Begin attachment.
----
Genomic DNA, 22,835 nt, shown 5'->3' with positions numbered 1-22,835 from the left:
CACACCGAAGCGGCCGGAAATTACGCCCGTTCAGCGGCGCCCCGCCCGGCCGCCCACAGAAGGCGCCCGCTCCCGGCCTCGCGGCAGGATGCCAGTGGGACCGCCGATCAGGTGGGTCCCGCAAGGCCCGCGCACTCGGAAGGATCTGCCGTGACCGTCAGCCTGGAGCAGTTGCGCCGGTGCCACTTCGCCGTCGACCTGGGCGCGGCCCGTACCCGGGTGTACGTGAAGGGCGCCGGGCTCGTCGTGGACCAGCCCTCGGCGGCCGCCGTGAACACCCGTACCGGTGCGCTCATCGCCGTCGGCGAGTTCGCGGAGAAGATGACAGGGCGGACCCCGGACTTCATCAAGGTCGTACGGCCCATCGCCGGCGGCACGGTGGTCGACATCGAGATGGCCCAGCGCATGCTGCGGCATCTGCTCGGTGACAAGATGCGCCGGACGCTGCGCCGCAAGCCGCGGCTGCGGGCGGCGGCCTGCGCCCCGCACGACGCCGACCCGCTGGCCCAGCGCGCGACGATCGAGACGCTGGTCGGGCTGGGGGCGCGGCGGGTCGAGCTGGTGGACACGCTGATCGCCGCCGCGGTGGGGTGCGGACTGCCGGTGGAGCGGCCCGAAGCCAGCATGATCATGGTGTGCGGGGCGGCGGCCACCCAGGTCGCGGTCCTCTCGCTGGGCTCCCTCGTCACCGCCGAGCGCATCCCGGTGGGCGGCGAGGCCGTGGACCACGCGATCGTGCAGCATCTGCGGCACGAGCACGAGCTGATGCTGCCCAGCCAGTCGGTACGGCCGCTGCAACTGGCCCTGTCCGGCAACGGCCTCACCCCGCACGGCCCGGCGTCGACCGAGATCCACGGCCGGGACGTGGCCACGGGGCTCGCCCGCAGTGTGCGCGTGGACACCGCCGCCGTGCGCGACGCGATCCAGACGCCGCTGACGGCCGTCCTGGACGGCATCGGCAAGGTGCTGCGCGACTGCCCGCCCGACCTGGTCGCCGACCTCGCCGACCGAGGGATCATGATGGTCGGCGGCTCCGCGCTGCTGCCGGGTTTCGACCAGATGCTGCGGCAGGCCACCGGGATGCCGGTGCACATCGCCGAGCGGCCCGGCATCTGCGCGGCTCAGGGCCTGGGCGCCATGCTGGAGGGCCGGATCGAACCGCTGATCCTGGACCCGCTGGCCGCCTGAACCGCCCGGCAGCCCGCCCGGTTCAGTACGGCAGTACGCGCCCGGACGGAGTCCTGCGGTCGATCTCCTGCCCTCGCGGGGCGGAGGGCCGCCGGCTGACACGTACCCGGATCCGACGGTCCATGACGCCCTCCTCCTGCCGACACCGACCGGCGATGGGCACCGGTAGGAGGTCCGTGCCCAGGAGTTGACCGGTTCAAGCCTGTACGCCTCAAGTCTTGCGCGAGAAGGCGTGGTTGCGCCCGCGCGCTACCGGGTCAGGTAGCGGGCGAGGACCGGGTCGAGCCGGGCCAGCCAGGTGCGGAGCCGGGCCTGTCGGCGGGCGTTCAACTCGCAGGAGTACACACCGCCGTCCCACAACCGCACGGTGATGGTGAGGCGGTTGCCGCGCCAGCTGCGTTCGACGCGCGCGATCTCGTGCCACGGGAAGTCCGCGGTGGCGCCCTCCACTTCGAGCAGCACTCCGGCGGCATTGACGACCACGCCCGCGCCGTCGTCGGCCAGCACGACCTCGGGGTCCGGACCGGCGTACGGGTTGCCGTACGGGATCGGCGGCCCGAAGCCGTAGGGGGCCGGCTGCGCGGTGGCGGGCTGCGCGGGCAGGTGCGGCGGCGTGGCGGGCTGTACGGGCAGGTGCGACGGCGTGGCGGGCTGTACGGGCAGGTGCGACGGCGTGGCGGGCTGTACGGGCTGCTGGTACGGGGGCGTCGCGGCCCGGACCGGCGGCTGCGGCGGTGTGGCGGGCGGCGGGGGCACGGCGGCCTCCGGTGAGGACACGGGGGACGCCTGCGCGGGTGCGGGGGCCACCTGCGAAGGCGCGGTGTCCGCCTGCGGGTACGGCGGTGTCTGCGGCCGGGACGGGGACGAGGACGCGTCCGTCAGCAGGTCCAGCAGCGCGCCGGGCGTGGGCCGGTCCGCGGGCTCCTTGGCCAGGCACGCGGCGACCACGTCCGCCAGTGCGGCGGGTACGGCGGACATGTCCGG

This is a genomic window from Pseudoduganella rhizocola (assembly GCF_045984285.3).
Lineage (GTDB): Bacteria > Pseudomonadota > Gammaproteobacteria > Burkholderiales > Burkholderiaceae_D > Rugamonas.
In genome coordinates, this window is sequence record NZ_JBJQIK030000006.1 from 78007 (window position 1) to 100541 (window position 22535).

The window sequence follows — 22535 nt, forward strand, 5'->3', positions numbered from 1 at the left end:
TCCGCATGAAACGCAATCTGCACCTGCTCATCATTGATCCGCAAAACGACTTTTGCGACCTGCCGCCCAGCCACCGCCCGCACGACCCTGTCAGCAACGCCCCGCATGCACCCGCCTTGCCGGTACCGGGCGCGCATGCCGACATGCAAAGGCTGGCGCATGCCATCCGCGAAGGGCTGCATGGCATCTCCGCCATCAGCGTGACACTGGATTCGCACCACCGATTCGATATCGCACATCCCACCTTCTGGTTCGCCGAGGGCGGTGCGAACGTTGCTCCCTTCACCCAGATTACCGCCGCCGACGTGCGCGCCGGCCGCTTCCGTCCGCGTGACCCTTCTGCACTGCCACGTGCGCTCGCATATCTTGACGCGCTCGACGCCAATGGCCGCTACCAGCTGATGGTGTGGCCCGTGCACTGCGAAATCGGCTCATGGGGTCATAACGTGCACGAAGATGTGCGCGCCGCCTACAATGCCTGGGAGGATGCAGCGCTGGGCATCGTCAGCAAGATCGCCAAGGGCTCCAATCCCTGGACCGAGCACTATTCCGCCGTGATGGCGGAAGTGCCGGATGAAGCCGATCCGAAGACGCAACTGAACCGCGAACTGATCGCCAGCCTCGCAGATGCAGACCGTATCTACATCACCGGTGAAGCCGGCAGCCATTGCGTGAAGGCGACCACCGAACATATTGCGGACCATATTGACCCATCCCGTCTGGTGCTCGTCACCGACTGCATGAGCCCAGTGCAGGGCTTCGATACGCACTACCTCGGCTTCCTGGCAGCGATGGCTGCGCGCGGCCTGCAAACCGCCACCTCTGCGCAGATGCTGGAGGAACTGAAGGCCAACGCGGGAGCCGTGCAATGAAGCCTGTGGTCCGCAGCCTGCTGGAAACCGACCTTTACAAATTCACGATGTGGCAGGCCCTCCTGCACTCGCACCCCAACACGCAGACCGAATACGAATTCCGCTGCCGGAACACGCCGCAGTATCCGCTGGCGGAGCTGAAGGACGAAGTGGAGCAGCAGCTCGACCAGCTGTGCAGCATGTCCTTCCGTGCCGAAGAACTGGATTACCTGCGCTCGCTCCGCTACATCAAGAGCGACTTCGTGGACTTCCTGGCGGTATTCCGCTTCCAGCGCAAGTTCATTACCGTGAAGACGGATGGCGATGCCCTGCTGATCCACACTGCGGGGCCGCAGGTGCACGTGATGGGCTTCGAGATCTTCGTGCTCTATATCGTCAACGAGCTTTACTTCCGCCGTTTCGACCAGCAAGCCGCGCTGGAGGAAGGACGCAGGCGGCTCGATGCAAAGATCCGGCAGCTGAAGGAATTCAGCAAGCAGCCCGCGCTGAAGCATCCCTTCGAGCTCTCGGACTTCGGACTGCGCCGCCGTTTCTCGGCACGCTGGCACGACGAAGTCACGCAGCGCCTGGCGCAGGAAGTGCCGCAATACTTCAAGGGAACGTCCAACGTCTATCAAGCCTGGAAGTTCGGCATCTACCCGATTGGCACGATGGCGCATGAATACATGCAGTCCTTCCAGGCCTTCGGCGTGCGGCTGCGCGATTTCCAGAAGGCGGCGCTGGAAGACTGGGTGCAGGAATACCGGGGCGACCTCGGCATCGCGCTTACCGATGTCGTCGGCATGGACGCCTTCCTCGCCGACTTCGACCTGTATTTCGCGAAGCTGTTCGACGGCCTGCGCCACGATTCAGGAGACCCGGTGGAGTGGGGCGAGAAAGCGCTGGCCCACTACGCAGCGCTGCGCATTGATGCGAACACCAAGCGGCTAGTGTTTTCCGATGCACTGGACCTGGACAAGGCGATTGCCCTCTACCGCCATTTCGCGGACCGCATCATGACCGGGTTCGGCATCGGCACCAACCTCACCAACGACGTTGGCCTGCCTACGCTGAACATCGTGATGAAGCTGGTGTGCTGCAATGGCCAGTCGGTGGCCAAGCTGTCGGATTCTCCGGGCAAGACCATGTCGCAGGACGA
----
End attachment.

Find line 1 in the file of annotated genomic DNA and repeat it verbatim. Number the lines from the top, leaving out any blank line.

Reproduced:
Genomic DNA, 22,835 nt, shown 5'->3' with positions numbered 1-22,835 from the left: